The Medals, Jetons and Tokens illustrative 

of the Science of Medicine, 12,37 

The Mystery of Coins, 
Transactions of Societies :— 

Amer. Numis. and Archaeol. Soc., 

Boston Numismatic Society, 
United States Medicals, 
Washington Masonic, . 
Washington Medals, . 
Zapotec Codex, . 










; JUL 31 18H9 ! 

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Vol. XXIV.— No. t.] 

[Whole No. 125. 





July, 1889. 









S. H. & H. CHAPMAN, 



An Commmilcations to be addressed to Jeremiah Colbum, 18 Somerset Street, Boston, Mass. 


Oriental Coins, with special reference to those 

of Southern India, . 
Alchemical Coins and Medals. 
An Undescribed Franco- American Jeton. 
Exhibition of the Storer Collection of Medical 


The Green Collection in the Boston Public 

Library, and the Dies of the Diplomatic 


The Medals, Jetons, and Tokens illustrative 

of the Science of Medicine, 

Masonic Medals, 

A Coin Pedigree, 



Coin Sales: 

Chapmans' Sales,— Frossard's Sale, 
Notes and Queries: 

Minor Coins in Cabinets, . 

French Centenarj* Medal, 

Reply. — French Mint-marks, 

A Washington Masonic, . 

A Zapotec Codex, 
Obituary : 

Mons. Renier Hubert Ghislain Chalon, 
Archaeology : 

Cliff Dwellers in Mexico, . 








TTfte Critic, 



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The American youmal of Numismatics has probably done more than any other single 
agency to advance the interests of numismatic science in this country. To those who have no 
higher idea of numismatology than a more or less systematic hoarding and trading of coins, an 
investigation of such material as this Quarterly furnishes, would come with the freshness of a 
revelation. Few sciences bear directly or indirectly upon so many human interests, or throw 
light into so many dark corners, as this study of coins, medals, and tokens. It is the daughter 
of metallurgy no less than of fine art, the handmaid of histor)% economics, and archaeology. 
The American youmal is rich in its original matter, as well as in its selections from the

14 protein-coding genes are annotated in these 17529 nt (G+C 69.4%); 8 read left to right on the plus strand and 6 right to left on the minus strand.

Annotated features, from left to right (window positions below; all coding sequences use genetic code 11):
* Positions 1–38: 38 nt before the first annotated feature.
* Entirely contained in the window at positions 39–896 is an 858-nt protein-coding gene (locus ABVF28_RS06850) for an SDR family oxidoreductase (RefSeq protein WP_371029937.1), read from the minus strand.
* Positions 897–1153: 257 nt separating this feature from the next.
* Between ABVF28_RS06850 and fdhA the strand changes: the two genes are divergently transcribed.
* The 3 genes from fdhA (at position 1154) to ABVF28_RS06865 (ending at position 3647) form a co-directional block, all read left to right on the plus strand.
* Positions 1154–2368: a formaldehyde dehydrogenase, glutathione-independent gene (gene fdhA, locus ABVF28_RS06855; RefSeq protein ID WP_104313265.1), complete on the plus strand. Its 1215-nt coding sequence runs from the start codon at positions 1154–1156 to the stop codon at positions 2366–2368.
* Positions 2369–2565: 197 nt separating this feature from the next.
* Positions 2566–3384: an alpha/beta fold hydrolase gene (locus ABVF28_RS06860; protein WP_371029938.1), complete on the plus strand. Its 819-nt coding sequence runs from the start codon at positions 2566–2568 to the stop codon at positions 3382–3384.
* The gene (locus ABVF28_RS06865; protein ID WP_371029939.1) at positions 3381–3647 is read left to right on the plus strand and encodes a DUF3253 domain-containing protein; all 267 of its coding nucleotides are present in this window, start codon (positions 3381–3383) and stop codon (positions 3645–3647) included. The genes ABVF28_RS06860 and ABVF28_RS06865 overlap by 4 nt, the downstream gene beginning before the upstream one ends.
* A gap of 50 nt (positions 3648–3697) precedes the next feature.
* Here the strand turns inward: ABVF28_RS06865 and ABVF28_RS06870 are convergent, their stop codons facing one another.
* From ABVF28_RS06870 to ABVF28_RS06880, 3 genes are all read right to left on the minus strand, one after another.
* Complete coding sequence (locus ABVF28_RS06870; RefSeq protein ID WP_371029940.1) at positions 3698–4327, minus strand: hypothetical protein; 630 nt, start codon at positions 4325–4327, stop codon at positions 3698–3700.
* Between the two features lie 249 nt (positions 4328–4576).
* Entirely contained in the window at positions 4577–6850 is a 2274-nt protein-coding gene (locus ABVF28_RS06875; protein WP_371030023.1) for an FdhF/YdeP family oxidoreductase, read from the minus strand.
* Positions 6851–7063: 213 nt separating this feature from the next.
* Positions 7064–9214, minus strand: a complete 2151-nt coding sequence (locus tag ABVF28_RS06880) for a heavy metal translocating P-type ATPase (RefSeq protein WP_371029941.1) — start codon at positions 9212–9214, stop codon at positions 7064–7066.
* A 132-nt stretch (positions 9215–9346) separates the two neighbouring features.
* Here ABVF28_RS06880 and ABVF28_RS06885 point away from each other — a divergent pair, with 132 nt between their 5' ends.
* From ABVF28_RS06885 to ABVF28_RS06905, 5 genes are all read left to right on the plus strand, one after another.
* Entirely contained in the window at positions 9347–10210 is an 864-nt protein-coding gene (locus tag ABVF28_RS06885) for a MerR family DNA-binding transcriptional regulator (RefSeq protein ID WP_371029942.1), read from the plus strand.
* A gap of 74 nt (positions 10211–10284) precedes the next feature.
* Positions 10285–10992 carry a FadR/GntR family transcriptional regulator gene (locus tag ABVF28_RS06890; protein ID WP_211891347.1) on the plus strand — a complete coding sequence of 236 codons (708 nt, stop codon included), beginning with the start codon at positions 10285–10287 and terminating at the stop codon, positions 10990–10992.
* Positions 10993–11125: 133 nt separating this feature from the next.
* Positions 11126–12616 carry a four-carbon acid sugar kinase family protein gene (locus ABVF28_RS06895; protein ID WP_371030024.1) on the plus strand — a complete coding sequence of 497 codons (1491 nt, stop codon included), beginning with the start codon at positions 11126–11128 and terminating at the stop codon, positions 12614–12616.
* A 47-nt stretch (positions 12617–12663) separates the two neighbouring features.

writings of the highest authorities at home and abroad. It comes in fine dress, clearly printed 
on heavy paper, usually with a frontispiece illustration. With the July number, it enters upon 
the twenty-fourth volume. Published by the Boston Numismatic Society, at 18 Somerset Street, 
Boston, Mass. Price, $2 a year. 

An Undescribed Franco-American Jeton. 







[ JUL 31 \HUi 1 




Bulletin of American Numismatic and Archaeological Societies. 
Vol. XXIV, BOSTON, JULY, 1889. No. i. 



BY R. H. C. TUFNELL, M. S. C, F. Z. S. 

[Concluded from Vol. xxiii, p. 77.] 

^N 1640 the East India Company purchased the town and port of 
Madraspatnam. On the fatal field of Talikota the last vestige of 
actual power had been wrested by the Mohammedans from the 
once powerful house of Vijeyanagar, and the representative of the 
royal race had retired to the fastnesses of the Chendraghiri. 
Here he sold to the English the ground where now stands Fort St. George, 
with permission to establish a factory and fort there, at the same time granting 
them jurisdiction over the natives, an exemption from customs, and the right 
to coin money, with the proviso that the pattern in use with his dynasty 
should be followed. This consisted of the figure of a standing god, the 
reverse of the coin being granulated and convex. It does not appear certain 
that any coins were struck for some time after this. Twenty years later, 
however, we find Charles II inheriting, as part of the dower of Catharine of 
Braganza, the Island of Bombay, and this territory was leased to the East